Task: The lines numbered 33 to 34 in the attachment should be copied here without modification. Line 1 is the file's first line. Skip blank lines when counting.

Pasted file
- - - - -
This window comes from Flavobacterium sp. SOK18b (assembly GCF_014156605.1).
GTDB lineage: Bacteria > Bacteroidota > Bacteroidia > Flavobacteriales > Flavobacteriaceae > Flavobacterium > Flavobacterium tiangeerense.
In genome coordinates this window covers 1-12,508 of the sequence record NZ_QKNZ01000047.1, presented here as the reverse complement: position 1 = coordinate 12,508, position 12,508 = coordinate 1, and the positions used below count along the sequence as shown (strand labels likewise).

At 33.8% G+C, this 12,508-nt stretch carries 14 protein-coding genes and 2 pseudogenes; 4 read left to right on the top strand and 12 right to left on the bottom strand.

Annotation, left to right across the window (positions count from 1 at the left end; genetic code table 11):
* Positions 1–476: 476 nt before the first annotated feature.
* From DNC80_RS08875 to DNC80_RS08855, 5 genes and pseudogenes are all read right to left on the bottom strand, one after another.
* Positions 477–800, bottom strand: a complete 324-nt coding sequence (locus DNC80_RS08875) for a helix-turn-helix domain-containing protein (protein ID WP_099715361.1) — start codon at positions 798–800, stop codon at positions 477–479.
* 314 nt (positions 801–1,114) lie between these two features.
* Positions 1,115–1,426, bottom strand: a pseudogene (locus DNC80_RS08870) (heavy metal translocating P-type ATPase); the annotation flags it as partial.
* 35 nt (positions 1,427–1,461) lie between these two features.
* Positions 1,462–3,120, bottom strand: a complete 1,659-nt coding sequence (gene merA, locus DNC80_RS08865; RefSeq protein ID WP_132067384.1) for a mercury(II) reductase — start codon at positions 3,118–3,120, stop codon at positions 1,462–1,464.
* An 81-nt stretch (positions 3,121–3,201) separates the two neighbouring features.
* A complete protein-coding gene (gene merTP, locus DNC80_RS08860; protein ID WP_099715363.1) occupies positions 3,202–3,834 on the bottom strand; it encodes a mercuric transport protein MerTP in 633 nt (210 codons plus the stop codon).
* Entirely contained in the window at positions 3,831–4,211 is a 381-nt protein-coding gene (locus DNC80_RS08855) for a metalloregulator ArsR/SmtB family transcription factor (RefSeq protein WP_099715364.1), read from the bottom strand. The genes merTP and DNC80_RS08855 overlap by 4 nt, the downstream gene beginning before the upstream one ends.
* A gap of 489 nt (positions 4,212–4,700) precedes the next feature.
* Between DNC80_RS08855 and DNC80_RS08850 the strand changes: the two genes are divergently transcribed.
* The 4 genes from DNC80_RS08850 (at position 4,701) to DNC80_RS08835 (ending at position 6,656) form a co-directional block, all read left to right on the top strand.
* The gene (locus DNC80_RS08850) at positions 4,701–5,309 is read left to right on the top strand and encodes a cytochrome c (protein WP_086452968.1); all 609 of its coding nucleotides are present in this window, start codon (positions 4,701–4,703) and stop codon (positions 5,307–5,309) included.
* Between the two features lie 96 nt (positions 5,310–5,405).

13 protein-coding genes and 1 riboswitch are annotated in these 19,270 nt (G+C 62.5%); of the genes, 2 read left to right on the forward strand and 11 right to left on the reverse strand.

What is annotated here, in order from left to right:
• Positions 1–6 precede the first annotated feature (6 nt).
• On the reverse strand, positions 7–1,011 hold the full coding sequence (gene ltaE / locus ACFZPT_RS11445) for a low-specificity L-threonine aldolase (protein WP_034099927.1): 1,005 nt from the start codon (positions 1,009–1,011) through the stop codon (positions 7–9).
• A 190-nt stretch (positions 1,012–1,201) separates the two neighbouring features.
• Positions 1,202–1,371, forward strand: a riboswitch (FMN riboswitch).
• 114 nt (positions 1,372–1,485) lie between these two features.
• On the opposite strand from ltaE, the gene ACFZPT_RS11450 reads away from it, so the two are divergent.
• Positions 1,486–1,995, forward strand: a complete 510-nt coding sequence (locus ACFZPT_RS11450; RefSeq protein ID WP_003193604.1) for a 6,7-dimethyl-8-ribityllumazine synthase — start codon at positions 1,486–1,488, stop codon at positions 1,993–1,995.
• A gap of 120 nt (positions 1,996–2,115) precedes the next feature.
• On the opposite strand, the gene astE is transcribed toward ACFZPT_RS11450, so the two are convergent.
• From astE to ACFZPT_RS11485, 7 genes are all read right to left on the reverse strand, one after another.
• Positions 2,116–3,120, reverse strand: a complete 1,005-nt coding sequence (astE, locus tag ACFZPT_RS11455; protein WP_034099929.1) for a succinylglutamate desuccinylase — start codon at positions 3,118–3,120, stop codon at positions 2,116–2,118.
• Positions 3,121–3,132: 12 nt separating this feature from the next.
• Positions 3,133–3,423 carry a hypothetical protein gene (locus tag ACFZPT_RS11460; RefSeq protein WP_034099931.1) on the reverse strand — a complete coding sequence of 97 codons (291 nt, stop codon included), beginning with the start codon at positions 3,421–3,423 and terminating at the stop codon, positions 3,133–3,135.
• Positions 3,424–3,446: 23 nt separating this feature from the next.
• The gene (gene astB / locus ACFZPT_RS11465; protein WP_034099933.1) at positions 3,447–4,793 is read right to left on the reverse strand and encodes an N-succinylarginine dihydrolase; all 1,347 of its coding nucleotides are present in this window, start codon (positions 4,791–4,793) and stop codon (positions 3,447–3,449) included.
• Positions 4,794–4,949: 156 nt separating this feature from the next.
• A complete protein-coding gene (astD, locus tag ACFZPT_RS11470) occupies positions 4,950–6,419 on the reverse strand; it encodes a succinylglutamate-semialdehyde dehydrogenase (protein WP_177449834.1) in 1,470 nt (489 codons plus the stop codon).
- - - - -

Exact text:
• Positions 2,116–3,120, reverse strand: a complete 1,005-nt coding sequence (astE, locus tag ACFZPT_RS11455; protein WP_034099929.1) for a succinylglutamate desuccinylase — start codon at positions 3,118–3,120, stop codon at positions 2,116–2,118.
• Positions 3,121–3,132: 12 nt separating this feature from the next.